The Great Artesian Basin, located in Australia, is the largest and deepest artesian basin in the world, stretching over 1,700,000 square kilometres, with measured temperatures ranging from 30–100 °C. The basin provides the source of fresh water through much of inland Australia. The Basin underlies 23% of the continent, including the states and territories of Queensland, the Northern Territory, South Australia, the basin is 3,000 metres deep in places and is estimated to contain 64,900 cubic kilometres of groundwater. The Great Artesian Basin Coordinating Committee coordinates activity between the levels of government and community organisations. This area is one of the physiographic provinces of the larger East Australian Basins division. The water of the GAB is held in a sandstone laid down by continental erosion of higher ground during the Triassic, Jurassic. The eastern edge of the basin was uplifted when the Great Dividing Range formed, the other side was created from the landforms of the Central Eastern Lowlands and the Great Western Plateau to the west.
Most recharge water enters the rock formations from relatively high ground near the edge of the basin and very gradually flows toward the south. A much smaller amount enters along the margin in arid central Australia, flowing to the south. Because the sandstones are permeable, water makes its way through the pores between the sand grains, flowing at a rate of one to five metres per year. Discharge water eventually exits through a number of springs and seeps, prior to European occupation, waters of the GAB discharged through mound springs, many in arid South Australia. These springs supported a variety of invertebrates, and supported extensive Aboriginal communities. After the arrival of Europeans, they enabled early exploration and faster communications between southeastern Australia and Europe via the Australian Overland Telegraph Line. The Great Artesian Basin became an important water supply for cattle stations and livestock and domestic usage, to tap it, water wells are drilled down to a suitable rock layer, where the pressure of the water forces it up, mostly without pumping.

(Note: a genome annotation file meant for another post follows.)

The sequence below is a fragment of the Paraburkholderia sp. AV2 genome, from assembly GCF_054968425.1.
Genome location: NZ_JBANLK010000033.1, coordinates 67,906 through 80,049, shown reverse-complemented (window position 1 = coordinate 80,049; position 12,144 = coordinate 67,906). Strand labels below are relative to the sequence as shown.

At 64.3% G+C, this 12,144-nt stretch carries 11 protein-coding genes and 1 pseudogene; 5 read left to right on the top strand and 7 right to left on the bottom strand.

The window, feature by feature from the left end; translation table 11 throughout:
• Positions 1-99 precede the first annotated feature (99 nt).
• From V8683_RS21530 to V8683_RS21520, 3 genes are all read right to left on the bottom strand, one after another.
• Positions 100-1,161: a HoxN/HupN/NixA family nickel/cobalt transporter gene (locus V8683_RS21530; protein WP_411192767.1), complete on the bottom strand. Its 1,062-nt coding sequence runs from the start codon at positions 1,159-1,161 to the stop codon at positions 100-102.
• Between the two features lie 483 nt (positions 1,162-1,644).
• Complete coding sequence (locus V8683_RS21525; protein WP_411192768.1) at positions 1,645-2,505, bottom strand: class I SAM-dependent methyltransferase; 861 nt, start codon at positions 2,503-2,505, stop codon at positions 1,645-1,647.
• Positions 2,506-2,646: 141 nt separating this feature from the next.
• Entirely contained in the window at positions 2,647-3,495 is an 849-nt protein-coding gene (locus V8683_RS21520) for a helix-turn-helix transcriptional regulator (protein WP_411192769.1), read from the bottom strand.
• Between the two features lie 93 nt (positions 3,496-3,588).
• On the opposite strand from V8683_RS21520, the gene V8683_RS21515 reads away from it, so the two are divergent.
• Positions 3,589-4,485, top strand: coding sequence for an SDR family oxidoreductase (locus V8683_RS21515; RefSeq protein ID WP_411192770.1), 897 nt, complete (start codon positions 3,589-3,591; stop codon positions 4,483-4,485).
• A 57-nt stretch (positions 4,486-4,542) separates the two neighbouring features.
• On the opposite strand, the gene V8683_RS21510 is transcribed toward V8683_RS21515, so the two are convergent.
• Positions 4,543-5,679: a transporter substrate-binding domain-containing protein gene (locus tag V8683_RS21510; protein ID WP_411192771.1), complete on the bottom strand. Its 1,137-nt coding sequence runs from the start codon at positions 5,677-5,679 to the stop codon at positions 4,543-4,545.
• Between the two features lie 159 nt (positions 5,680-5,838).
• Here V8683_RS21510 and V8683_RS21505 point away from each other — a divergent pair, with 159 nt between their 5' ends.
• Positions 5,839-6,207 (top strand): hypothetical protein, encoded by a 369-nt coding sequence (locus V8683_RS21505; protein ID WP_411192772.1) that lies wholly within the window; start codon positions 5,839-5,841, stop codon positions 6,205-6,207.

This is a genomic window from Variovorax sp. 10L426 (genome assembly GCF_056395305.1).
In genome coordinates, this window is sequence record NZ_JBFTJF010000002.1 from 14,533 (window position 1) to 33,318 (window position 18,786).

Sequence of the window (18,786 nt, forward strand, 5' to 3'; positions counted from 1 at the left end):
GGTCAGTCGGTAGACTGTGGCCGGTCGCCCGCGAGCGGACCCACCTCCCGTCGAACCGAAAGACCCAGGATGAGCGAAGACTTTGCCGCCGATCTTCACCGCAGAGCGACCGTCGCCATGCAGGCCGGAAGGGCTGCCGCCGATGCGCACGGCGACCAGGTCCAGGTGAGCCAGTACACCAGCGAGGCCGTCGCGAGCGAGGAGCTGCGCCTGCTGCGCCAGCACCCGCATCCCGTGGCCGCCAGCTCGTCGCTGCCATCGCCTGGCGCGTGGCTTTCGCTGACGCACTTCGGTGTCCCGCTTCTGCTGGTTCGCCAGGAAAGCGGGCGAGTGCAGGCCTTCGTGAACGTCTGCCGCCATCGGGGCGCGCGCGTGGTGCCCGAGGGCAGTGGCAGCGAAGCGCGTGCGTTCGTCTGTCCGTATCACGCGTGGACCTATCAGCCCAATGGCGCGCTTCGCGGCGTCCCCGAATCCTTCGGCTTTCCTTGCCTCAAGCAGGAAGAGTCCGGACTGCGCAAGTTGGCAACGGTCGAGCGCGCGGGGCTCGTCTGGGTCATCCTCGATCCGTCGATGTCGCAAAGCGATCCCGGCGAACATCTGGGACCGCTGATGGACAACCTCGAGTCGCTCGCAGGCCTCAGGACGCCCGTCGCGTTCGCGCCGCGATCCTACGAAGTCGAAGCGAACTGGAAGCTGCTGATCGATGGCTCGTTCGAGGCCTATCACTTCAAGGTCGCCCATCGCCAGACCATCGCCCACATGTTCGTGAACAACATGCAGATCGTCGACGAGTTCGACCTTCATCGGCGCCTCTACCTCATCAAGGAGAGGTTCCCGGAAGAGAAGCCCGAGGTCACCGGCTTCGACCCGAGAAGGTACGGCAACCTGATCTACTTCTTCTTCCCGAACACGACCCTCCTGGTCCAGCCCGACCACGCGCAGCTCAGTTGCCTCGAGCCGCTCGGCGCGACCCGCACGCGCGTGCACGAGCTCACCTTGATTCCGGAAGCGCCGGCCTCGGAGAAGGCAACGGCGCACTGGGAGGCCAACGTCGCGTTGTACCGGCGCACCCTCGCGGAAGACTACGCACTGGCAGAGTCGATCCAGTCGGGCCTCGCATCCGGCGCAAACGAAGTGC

European discovery of the dates from 1878 when a shallow bore near Bourke produced flowing water. There were similar discoveries in 1886 at Back Creek east of Barcaldine, in essence, water extraction from the GAB is a mining operation, with recharge much less than current extraction rates. In 1915, there were 1,500 bores providing 2,000 megalitres of water per day and this included just under 2000 freely flowing bores and more than 9000 that required mechanical power to bring water to the surface. Many bores are unregulated or abandoned, resulting in considerable water wastage and these problems have existed for many decades, and in January 2007 the Australian Commonwealth Government announced additional funding in an attempt to bring them under control
Fossil water or paleowater is a somewhat broadly-used term to describe water that has been contained in some undisturbed space, usually groundwater in an aquifer, for millennia. Fossil water could describe ancient water on planets, or water sealed in subglacial lakes such as Antarcticas Lake Vostok. Fossil groundwater can be defined as water infiltrated usually millennia ago and often under climatic conditions different from the present. Determining the time since water infiltrated usually involves analyzing isotopic signatures, some aquifers are hundreds of meters deep and underlie vast areas of land. Research techniques in the field are developing quickly and the knowledge base is growing. In the cases of many aquifers, research is lacking or disputed as to the age of the water, prolific aquifers containing fossil water are of significant socio-economic value. Fossil water is extracted from these aquifers for many purposes, agriculture, industry. In arid regions, some aquifers containing available and usable water receive little to no significant recharge, extraction rates greater than recharge rates result in lowering of the water table and can lead to groundwater depletion.